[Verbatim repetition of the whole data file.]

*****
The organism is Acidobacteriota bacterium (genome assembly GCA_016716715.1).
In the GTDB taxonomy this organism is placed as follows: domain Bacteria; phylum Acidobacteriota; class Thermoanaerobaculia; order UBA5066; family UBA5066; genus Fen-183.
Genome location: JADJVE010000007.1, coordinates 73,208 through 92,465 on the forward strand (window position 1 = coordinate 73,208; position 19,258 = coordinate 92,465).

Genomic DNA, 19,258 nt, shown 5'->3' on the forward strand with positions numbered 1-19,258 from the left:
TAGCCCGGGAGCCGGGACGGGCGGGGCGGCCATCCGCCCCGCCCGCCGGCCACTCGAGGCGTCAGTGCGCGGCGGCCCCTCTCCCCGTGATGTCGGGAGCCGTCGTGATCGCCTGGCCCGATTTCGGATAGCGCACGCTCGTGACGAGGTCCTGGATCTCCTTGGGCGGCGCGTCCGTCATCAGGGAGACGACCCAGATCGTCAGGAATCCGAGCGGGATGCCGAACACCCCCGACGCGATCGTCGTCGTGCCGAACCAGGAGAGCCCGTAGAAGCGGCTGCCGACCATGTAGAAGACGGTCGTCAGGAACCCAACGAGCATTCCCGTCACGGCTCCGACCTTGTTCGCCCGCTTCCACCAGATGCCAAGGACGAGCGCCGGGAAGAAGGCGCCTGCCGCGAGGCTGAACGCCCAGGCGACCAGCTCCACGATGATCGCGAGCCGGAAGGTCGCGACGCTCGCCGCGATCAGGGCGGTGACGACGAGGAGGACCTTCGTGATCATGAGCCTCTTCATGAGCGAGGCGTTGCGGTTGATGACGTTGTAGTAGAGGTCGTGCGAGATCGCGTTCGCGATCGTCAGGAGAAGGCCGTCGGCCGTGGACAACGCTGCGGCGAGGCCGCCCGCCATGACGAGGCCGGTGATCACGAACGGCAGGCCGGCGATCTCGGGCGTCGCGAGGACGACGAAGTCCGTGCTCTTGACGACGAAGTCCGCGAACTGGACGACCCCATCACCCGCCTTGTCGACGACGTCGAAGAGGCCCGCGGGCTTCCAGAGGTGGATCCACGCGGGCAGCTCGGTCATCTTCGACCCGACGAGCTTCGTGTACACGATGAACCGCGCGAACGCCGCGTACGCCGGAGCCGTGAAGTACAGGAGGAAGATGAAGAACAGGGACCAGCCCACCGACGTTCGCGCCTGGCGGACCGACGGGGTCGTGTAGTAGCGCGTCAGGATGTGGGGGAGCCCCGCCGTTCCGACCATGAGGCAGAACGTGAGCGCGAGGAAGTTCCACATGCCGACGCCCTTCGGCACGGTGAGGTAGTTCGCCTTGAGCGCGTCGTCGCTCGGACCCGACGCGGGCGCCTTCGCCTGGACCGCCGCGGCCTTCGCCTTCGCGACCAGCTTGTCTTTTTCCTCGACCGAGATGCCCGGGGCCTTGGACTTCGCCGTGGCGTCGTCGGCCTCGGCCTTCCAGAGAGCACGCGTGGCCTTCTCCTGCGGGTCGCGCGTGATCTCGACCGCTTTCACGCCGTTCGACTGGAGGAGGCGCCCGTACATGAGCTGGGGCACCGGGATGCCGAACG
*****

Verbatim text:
The organism is Acidobacteriota bacterium (genome assembly GCA_016716715.1).
In the GTDB taxonomy this organism is placed as follows: domain Bacteria; phylum Acidobacteriota; class Thermoanaerobaculia; order UBA5066; family UBA5066; genus Fen-183.
Genome location: JADJVE010000007.1, coordinates 73,208 through 92,465 on the forward strand (window position 1 = coordinate 73,208; position 19,258 = coordinate 92,465).

Genomic DNA, 19,258 nt, shown 5'->3' on the forward strand with positions numbered 1-19,258 from the left:
TAGCCCGGGAGCCGGGACGGGCGGGGCGGCCATCCGCCCCGCCCGCCGGCCACTCGAGGCGTCAGTGCGCGGCGGCCCCTCTCCCCGTGATGTCGGGAGCCGTCGTGATCGCCTGGCCCGATTTCGGATAGCGCACGCTCGTGACGAGGTCCTGGATCTCCTTGGGCGGCGCGTCCGTCATCAGGGAGACGACCCAGATCGTCAGGAATCCGAGCGGGATGCCGAACACCCCCGACGCGATCGTCGTCGTGCCGAACCAGGAGAGCCCGTAGAAGCGGCTGCCGACCATGTAGAAGACGGTCGTCAGGAACCCAACGAGCATTCCCGTCACGGCTCCGACCTTGTTCGCCCGCTTCCACCAGATGCCAAGGACGAGCGCCGGGAAGAAGGCGCCTGCCGCGAGGCTGAACGCCCAGGCGACCAGCTCCACGATGATCGCGAGCCGGAAGGTCGCGACGCTCGCCGCGATCAGGGCGGTGACGACGAGGAGGACCTTCGTGATCATGAGCCTCTTCATGAGCGAGGCGTTGCGGTTGATGACGTTGTAGTAGAGGTCGTGCGAGATCGCGTTCGCGATCGTCAGGAGAAGGCCGTCGGCCGTGGACAACGCTGCGGCGAGGCCGCCCGCCATGACGAGGCCGGTGATCACGAACGGCAGGCCGGCGATCTCGGGCGTCGCGAGGACGACGAAGTCCGTGCTCTTGACGACGAAGTCCGCGAACTGGACGACCCCATCACCCGCCTTGTCGACGACGTCGAAGAGGCCCGCGGGCTTCCAGAGGTGGATCCACGCGGGCAGCTCGGTCATCTTCGACCCGACGAGCTTCGTGTACACGATGAACCGCGCGAACGCCGCGTACGCCGGAGCCGTGAAGTACAGGAGGAAGATGAAGAACAGGGACCAGCCCACCGACGTTCGCGCCTGGCGGACCGACGGGGTCGTGTAGTAGCGCGTCAGGATGTGGGGGAGCCCCGCCGTTCCGACCATGAGGCAGAACGTGAGCGCGAGGAAGTTCCACATGCCGACGCCCTTCGGCACGGTGAGGTAGTTCGCCTTGAGCGCGTCGTCGCTCGGACCCGACGCGGGCGCCTTCGCCTGGACCGCCGCGGCCTTCGCCTTCGCGACCAGCTTGTCTTTTTCCTCGACCGAGATGCCCGGGGCCTTGGACTTCGCCGTGGCGTCGTCGGCCTCGGCCTTCCAGAGAGCACGCGTGGCCTTCTCCTGCGGGTCGCGCGTGATCTCGACCGCTTTCACGCCGTTCGACTGGAGGAGGCGCCCGTACATGAGCTGGGGCACCGGGATGCCGAACG